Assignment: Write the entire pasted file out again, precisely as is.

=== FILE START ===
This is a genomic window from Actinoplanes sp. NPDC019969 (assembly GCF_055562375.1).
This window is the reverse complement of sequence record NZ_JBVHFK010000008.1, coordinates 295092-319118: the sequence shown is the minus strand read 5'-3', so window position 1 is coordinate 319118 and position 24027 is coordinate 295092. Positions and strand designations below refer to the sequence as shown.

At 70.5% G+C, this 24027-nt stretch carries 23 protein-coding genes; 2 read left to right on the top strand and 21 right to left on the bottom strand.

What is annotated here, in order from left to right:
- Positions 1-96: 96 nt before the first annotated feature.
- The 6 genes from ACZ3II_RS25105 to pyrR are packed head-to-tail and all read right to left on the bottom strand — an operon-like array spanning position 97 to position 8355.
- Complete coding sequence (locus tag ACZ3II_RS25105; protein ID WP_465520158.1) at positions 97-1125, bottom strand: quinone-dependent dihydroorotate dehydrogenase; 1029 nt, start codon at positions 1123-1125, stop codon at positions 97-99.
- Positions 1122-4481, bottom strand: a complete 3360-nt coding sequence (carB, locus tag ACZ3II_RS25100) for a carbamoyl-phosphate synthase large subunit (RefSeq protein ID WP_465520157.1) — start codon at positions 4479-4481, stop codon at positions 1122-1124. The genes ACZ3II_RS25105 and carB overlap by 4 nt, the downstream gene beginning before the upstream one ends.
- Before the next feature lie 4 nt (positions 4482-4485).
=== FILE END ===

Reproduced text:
This is a genomic window from Actinoplanes sp. NPDC019969 (assembly GCF_055562375.1).
This window is the reverse complement of sequence record NZ_JBVHFK010000008.1, coordinates 295092-319118: the sequence shown is the minus strand read 5'-3', so window position 1 is coordinate 319118 and position 24027 is coordinate 295092. Positions and strand designations below refer to the sequence as shown.

At 70.5% G+C, this 24027-nt stretch carries 23 protein-coding genes; 2 read left to right on the top strand and 21 right to left on the bottom strand.

What is annotated here, in order from left to right:
- Positions 1-96: 96 nt before the first annotated feature.
- The 6 genes from ACZ3II_RS25105 to pyrR are packed head-to-tail and all read right to left on the bottom strand — an operon-like array spanning position 97 to position 8355.
- Complete coding sequence (locus tag ACZ3II_RS25105; protein ID WP_465520158.1) at positions 97-1125, bottom strand: quinone-dependent dihydroorotate dehydrogenase; 1029 nt, start codon at positions 1123-1125, stop codon at positions 97-99.
- Positions 1122-4481, bottom strand: a complete 3360-nt coding sequence (carB, locus tag ACZ3II_RS25100) for a carbamoyl-phosphate synthase large subunit (RefSeq protein ID WP_465520157.1) — start codon at positions 4479-4481, stop codon at positions 1122-1124. The genes ACZ3II_RS25105 and carB overlap by 4 nt, the downstream gene beginning before the upstream one ends.
- Before the next feature lie 4 nt (positions 4482-4485).